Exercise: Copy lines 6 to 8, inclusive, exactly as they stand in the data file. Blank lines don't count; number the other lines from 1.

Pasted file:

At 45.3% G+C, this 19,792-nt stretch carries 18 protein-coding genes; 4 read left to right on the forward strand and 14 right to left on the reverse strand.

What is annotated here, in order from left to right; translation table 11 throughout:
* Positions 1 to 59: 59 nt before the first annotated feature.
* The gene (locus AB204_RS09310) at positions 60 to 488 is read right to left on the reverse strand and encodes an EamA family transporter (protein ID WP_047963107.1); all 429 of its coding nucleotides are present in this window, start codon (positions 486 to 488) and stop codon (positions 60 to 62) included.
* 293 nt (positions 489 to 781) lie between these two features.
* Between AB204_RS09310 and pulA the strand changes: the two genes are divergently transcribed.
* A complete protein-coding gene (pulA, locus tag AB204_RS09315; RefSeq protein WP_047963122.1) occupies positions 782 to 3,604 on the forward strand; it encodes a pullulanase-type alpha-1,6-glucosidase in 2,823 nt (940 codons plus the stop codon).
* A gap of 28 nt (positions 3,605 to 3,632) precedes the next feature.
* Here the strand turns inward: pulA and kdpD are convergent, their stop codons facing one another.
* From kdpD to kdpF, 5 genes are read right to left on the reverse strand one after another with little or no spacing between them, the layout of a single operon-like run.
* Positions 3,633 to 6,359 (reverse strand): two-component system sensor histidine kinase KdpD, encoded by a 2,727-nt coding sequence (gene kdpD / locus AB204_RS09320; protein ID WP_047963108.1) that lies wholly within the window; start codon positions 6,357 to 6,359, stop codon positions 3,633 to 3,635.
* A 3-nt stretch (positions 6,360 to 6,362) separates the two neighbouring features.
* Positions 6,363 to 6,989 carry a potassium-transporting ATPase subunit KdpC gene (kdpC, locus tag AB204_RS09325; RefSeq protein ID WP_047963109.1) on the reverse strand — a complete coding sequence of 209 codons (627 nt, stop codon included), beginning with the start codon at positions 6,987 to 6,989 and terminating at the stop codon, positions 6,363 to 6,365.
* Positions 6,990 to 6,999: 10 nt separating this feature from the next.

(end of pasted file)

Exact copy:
* Between AB204_RS09310 and pulA the strand changes: the two genes are divergently transcribed.
* A complete protein-coding gene (pulA, locus tag AB204_RS09315; RefSeq protein WP_047963122.1) occupies positions 782 to 3,604 on the forward strand; it encodes a pullulanase-type alpha-1,6-glucosidase in 2,823 nt (940 codons plus the stop codon).
* A gap of 28 nt (positions 3,605 to 3,632) precedes the next feature.